The invention uses an uninterruptable power supply (UPS) in the absence of a grid connection to provide power to the blade pitch drive 114. The UPS may comprise, for example, the backup battery, and the like. The use of an UPS may slightly change the desired optimal AoA such that a minimum rotor speed may be maintained. In addition, rotor speed may act as a surrogate for AoA measurements/estimates. Pitching the blades 108 to achieve a predetermined (typically low) rotational speed of the rotor 116 achieves significant structural loads reduction during extreme wind conditions. In addition, the rotation of the rotor 116 allows the UPS to provide electrical power to the blade pitch drive 114. In one embodiment, the angle of the blades 108 are continuously varied using the UPS to maintain the rotor 116 at a substantially constant rotational speed of about 0.1 rad/s. It will be appreciated that the illustrated embodiment is not limited by the predetermined substantially constant rotor speed, and that the invention can be practiced with any desirable predetermined substantially constant rotor speed to generate a sufficient amount of electrical power for the wind turbine. For example, a substantially constant rotor speed up to about 0.5 rad/s may be selected. Further, sensors (load, strain, displacement, acceleration, etc.) in the blades, blade root/flange, hub, pitch motors/gearboxes, low speed shaft may also be used to derive information about the AoA deviations from the optimum and to make appropriate pitch corrections.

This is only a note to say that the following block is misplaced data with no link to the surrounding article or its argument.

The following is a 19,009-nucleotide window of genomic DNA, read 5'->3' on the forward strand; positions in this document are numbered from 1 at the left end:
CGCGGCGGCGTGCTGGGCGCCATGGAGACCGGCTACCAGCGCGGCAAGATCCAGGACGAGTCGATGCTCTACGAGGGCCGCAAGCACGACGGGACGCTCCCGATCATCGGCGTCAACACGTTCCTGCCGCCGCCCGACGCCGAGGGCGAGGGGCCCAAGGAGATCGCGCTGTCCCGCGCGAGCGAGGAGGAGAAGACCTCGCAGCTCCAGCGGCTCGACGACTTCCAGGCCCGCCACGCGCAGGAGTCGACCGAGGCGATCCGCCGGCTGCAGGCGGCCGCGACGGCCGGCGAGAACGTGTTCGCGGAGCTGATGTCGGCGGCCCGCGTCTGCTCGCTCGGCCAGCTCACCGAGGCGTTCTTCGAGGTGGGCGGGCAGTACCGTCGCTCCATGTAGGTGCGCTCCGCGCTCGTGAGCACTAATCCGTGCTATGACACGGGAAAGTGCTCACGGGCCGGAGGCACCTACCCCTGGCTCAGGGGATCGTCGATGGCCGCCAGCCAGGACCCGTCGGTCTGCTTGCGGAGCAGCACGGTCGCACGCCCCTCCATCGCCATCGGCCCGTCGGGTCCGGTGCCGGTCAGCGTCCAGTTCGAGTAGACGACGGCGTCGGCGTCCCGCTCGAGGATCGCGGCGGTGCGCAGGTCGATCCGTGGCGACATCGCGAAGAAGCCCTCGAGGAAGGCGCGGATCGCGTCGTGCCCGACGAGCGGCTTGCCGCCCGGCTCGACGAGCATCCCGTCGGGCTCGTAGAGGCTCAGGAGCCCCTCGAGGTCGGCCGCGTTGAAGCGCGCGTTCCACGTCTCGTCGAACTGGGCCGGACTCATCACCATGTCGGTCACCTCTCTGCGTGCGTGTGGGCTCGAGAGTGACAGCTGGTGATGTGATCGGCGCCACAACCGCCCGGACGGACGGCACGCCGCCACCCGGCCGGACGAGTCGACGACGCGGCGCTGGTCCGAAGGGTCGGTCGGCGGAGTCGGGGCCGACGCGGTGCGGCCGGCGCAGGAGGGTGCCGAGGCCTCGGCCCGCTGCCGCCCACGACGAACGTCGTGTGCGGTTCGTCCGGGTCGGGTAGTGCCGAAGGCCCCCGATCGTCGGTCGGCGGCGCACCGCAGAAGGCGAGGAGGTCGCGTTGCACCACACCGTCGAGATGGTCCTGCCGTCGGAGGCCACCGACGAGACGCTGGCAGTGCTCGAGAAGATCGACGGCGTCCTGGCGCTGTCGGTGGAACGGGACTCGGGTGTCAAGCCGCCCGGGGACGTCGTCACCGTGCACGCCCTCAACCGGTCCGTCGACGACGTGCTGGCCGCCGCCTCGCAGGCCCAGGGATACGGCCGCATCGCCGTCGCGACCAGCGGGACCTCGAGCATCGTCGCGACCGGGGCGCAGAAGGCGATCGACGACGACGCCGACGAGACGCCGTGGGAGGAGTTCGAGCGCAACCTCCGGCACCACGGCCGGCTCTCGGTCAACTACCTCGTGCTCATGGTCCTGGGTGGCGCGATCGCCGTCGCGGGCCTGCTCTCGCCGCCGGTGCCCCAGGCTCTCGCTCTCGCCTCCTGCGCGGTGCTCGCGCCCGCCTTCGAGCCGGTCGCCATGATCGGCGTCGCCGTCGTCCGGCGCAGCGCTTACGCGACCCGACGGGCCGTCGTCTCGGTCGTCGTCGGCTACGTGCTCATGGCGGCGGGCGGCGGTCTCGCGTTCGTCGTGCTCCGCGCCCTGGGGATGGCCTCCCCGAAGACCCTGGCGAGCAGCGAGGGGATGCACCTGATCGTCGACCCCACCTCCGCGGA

The pitch angle, θ, of each blade 108 is calculated as a combination of three effects; 1) blade feathering, 2) speed regulation, and 3) tower damping. In some cases, the effect of tower damping may not be necessary. The blade feathering (minimum blade loading) is a function of the rotor azimuth, φ, and the wind direction relative to the nacelle orientation (yaw offset), Vd. The calculation of the blade angle that achieves feathering is based on trigonometric expression that aligns the plane of the blade with the direction of the wind and can be expressed as: